Christopher L. Culp, Merton H. Miller and Andrea M. P. Neves
Value at risk (“VAR”) is now viewed by many as indispensable ammunition in any serious corporate risk manager's arsenal. VAR is a method of measuring the financial risk of an asset, portfolio, or exposure over some specified period of time. Its attraction stems from its ease of interpretation as a summary measure of risk and consistent treatment of risk across different financial instruments and business activities. VAR is often used as an approximation of the “maximum reasonable loss” a company can expect to realize from all its financial exposures.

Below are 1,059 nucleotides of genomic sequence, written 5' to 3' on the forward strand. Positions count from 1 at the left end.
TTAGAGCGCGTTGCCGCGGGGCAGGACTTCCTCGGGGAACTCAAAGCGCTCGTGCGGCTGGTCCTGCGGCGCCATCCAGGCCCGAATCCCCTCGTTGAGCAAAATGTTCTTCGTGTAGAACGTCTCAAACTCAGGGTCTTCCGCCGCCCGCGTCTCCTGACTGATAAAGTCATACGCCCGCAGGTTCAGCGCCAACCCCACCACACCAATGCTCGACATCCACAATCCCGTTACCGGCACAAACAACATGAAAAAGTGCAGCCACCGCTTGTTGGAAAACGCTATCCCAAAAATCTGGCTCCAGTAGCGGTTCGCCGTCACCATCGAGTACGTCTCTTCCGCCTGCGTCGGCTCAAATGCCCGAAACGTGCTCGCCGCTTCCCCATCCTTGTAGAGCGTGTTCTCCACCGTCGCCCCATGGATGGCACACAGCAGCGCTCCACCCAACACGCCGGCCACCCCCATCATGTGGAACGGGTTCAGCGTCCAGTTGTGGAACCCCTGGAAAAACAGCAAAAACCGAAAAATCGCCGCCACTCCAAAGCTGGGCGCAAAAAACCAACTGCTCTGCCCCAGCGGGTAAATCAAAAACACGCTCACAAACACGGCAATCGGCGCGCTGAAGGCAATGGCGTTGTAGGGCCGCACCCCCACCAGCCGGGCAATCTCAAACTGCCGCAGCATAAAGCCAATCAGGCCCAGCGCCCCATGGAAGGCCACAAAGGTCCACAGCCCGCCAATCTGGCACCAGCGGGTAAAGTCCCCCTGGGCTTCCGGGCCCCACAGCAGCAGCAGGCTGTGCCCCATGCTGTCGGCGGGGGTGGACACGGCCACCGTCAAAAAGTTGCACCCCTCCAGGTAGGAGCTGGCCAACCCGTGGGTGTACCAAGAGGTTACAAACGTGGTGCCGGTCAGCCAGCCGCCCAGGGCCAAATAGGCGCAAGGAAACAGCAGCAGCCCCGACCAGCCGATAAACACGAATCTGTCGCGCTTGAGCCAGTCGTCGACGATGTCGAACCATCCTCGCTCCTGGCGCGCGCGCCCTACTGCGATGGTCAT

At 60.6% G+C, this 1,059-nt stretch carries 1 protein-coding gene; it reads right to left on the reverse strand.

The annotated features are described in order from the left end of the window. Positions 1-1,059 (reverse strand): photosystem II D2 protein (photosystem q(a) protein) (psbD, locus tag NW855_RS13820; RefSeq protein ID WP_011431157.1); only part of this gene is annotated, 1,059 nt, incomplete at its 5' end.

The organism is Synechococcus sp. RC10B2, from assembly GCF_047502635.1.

VAR has received widespread accolades from industry and regulators alike.1 Numerous organizations have found that the practical uses and benefits of VAR make it a valuable decision support tool in a comprehensive risk management process. Despite its many uses, however, VAR – like any statistical aggregate – is subject to the risk of misinterpretation and misapplication. Indeed, most problems with VAR seem to arise from what a firm does with a VAR measure rather than from the actual computation of the number.
Why a company manages risk affects how a company should manage – and, hence, should measure – its risk.2 In that connection, we examine the four “great derivatives disasters” of 1993–1995 – Procter & Gamble, Barings, Orange County, and Metallgesellschaft – and evaluate how ex ante VAR measurements likely would have affected those situations. ...